The US is sending its F-15 fighters home from Japan. Image: Twitter

Joe Kelly (Red Buttons) :[Major Gruver is entering Joe Kelly’s Japanese home for the first time]  Hey, off with the shoes. You don’t wear shoes in a Japanese house.

Major Gruver (Marlon Brando):Okay, comin’ off… What about the pants?

Now it is the turn of the two squadrons of F-15s based in Okinawa. These planes arrived at Kadena Air Base on the island in 1979. 

Since then they have been upgraded with new radars, but no other major fixes. They serve as the lynchpin of US defenses in the region, with the primary duty of stopping a Chinese attack on Japan or Taiwan.

There are two squadrons at Kadena that are going away. The 44th Flight Squadron is known as the Vampires while the 67th Flight Squadron is referred to as the Fighting Cocks.

Retired USAF Lieutenant General Dave Deptula, who served as the Vice Commander of the Pacific Air Force, told the Financial Times that removing the F-15s from Okinawa would put particular stress on the Air Force.

These aircraft are F-15 C models (and a few F-15D model two-seaters used for training). The US originally built 483 of these aircraft but only 43 of them were upgraded with AESA modern radars that can pick up Chinese aircraft, possibly including their newest stealth product, the Chengdu J-20. 

A typical US Air Force squadron has between 18 and 24 aircraft, and the only upgraded F-15s in use today are at Kadena.  Moreover, these are the only combat-coded F-15s now in service in the Air Force.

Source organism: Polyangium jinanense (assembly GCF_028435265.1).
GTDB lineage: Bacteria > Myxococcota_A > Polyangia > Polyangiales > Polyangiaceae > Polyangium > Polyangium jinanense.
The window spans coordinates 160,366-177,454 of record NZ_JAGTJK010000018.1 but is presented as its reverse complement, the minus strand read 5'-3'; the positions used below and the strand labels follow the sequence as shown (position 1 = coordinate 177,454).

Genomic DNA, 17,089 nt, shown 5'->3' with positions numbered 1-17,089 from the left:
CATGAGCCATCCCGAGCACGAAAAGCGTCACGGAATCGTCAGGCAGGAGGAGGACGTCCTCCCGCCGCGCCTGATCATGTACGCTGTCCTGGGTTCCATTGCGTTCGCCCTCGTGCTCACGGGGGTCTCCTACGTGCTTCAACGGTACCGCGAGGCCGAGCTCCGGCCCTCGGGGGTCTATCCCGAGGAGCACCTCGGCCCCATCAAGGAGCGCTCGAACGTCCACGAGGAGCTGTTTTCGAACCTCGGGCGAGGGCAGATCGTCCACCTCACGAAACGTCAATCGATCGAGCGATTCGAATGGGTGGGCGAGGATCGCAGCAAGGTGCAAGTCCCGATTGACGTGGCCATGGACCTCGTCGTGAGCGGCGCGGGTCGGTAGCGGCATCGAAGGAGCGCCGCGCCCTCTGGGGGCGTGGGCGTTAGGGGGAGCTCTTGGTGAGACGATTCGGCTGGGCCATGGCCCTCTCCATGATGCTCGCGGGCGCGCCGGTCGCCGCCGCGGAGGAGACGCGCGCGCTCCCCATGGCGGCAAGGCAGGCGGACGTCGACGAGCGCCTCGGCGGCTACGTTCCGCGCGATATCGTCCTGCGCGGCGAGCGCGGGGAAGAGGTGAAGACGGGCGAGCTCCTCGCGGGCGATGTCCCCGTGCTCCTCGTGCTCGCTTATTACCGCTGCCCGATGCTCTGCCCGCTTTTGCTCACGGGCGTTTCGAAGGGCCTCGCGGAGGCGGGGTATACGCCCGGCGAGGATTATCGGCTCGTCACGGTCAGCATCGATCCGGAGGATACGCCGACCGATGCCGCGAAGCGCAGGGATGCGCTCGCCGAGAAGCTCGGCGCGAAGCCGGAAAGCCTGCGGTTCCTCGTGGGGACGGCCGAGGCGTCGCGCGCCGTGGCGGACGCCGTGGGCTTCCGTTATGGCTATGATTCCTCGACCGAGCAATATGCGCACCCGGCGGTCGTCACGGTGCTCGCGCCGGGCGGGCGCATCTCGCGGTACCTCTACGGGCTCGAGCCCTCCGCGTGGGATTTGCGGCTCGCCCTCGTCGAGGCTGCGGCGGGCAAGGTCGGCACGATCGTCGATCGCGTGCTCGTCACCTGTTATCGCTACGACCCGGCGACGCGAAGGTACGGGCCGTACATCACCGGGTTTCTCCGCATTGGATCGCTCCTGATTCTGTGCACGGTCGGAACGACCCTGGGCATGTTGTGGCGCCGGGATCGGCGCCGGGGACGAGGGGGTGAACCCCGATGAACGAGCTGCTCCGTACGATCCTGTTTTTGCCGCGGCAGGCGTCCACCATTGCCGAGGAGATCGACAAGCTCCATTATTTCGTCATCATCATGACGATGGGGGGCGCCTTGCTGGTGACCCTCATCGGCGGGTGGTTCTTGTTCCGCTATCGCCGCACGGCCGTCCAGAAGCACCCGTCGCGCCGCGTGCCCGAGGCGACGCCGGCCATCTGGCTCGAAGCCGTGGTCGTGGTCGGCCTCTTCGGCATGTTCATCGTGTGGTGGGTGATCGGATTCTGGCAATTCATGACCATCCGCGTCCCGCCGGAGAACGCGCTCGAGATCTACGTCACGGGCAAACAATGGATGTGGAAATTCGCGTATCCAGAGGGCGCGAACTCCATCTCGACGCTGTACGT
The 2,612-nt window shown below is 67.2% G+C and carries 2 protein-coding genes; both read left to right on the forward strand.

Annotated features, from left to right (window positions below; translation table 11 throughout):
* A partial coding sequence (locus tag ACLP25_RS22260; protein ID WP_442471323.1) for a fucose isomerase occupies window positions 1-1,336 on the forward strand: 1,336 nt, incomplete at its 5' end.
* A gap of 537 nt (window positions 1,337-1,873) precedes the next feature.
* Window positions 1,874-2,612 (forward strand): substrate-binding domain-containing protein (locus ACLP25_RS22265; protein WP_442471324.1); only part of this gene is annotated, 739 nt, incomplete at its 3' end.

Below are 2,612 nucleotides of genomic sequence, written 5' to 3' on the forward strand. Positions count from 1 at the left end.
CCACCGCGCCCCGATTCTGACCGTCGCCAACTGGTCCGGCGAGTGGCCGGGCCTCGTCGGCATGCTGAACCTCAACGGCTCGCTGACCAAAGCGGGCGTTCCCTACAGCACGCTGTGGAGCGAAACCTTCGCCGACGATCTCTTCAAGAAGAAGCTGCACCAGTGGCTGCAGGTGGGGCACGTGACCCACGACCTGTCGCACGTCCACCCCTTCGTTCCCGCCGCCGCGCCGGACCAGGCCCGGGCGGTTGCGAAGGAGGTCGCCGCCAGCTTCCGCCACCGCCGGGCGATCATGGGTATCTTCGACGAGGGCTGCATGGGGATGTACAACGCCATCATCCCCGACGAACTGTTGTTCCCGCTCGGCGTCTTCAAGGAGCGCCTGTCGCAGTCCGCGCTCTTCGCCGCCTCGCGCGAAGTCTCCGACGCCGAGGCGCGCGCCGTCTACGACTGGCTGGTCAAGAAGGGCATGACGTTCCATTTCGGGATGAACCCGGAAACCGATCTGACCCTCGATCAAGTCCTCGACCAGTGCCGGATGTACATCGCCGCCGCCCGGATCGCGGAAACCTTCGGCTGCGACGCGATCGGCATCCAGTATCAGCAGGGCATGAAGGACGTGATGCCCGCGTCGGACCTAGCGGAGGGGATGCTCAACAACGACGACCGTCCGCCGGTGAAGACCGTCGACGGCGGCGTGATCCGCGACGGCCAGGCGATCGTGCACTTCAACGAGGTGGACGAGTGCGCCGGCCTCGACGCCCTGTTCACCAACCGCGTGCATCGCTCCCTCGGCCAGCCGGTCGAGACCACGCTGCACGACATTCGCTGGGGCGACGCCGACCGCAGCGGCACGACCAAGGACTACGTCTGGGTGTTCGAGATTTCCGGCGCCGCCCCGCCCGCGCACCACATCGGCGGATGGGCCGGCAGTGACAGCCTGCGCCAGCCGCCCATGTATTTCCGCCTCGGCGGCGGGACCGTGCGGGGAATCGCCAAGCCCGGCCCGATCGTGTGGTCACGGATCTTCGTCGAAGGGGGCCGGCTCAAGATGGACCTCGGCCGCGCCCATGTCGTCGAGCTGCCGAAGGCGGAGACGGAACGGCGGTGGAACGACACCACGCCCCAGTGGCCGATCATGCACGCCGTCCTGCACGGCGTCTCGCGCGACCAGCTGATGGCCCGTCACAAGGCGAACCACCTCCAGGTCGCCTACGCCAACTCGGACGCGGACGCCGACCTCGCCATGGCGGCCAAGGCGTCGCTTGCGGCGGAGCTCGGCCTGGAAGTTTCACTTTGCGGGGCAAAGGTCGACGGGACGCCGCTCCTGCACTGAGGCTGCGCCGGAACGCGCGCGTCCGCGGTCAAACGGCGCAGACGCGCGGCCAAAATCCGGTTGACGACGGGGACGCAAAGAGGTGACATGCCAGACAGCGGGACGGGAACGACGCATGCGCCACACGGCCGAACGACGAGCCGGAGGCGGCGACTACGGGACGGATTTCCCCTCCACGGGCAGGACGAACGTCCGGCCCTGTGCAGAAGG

Combat coding means these aircraft can handle the latest weapons such as the AIM-120 AMRAAM medium range air to air missile. Today the AMRAAM is America’s primary beyond-visual-range air-to-air missile.

The F-15C is definitely not a stealth platform. However, it is an air superiority aircraft that can operate as a fighter and as a precision bomber, using its high altitude capability, its maneuverability and its range. Neither the F-16 nor the stealth F-35 are regarded as air superiority fighters. 

The F-35, in addition, has to rely on its stealthy design and beyond-visual-range weapons to engage the enemy. If it gets too close to agile enemy fighters, it will run into trouble because it is not designed to turn sharply or engage in close-in combat maneuvers. 

The F-35 fighter jet is not an air superiority plane. Image: US Air Force

In this respect, the F-15 is different because it is a street fighter as well as an air superiority plane.

But they are old, in fact too old. The average age of the F-15s at Kadena is nearing 38 years. The pilots who fly them were all born after the F-15s rolled off the assembly line.

Age in any aircraft brings a plethora of problems. The airframes deteriorate. Cracks and corrosion infest the body of the plane. The electronics are ancient and no longer produced. The engines are tired and don’t always perform at full power. The wiring becomes brittle and wiring connectors fail. 

The US Air Force considered a service life extension program (SLEP) for these aircraft, but they dropped the idea as impractical. Today, the Kadena F-15s are flying well beyond their assessed service life, meaning they are surviving on borrowed time.